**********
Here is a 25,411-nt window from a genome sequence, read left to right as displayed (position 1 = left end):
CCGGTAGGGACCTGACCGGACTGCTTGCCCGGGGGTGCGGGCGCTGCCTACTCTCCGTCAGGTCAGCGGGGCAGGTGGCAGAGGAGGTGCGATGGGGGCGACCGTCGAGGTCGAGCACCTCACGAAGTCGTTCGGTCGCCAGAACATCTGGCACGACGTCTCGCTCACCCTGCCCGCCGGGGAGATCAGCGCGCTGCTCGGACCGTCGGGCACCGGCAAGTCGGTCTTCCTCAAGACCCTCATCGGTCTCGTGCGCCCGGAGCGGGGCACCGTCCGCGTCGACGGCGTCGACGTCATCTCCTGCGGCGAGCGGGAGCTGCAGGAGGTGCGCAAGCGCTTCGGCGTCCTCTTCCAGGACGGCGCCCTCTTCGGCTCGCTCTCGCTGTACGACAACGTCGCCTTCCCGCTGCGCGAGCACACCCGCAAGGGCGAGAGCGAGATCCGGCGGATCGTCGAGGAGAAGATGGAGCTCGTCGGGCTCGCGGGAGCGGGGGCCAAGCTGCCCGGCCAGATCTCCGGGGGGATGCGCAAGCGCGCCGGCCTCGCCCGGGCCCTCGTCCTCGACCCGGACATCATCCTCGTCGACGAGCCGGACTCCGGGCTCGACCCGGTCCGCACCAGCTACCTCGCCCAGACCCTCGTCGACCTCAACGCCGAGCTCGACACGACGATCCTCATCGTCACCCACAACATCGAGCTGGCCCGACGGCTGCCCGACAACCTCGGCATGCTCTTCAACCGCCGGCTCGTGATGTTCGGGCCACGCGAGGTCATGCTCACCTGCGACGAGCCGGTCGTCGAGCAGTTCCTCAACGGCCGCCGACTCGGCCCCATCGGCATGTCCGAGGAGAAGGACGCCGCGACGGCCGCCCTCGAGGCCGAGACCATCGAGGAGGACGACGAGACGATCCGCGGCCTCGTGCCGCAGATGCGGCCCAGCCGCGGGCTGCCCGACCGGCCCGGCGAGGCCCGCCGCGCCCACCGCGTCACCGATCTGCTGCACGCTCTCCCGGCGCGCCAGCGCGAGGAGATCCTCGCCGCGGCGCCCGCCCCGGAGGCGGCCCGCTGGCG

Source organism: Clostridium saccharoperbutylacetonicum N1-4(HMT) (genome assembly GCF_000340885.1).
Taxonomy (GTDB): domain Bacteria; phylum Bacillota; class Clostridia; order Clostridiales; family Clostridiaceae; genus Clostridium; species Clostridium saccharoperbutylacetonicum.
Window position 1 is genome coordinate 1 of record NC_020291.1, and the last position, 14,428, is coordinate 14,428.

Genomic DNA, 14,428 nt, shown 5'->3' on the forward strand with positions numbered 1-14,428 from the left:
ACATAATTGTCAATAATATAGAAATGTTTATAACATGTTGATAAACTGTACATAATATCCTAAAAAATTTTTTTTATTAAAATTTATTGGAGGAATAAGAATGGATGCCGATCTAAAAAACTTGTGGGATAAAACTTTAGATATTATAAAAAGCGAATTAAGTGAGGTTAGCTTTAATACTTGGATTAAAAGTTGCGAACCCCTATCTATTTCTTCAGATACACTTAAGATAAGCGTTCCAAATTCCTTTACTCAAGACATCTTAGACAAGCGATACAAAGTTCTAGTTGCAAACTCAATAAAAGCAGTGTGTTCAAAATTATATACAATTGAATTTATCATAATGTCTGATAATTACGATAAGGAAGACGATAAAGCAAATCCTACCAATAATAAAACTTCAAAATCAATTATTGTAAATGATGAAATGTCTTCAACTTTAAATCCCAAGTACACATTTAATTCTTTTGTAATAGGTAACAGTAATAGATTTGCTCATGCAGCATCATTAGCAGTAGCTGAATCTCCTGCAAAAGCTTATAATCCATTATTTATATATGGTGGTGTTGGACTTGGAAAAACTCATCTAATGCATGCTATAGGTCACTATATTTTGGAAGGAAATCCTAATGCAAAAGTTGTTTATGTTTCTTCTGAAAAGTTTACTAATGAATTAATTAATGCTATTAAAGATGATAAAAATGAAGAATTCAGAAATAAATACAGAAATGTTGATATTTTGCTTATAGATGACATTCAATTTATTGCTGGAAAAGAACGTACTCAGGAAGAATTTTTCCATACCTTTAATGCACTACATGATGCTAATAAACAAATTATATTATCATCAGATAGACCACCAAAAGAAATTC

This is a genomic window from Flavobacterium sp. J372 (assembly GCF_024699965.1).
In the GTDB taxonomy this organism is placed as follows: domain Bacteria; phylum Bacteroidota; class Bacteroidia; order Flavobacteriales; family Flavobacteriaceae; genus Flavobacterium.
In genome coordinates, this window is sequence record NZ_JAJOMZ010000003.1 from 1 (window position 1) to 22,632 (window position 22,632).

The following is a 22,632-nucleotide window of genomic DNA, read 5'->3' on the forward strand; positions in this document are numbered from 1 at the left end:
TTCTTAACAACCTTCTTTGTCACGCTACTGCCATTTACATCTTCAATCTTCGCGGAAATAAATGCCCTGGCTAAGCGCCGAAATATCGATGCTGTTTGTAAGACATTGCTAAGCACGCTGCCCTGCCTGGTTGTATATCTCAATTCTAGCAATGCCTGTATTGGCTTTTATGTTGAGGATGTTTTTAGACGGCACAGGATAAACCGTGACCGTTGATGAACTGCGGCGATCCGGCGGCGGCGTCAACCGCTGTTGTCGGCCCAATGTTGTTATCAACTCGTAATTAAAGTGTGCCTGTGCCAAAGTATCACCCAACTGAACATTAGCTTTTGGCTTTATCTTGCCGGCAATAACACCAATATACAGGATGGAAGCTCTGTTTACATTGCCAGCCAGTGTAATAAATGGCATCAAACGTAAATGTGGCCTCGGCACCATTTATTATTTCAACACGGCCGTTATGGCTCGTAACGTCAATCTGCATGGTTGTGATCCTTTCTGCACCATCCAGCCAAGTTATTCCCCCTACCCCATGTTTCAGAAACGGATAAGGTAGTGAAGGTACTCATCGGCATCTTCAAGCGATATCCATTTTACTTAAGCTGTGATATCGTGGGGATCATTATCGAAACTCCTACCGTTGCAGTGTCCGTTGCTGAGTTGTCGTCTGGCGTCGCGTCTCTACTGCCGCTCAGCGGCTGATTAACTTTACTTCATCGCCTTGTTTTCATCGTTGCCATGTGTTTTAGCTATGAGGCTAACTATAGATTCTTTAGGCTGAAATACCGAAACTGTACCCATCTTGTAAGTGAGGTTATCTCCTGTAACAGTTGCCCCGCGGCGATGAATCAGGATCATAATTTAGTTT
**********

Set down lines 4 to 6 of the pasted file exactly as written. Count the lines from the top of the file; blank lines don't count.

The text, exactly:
Taxonomy (GTDB): domain Bacteria; phylum Bacillota; class Clostridia; order Clostridiales; family Clostridiaceae; genus Clostridium; species Clostridium saccharoperbutylacetonicum.
Window position 1 is genome coordinate 1 of record NC_020291.1, and the last position, 14,428, is coordinate 14,428.

Genomic DNA, 14,428 nt, shown 5'->3' on the forward strand with positions numbered 1-14,428 from the left: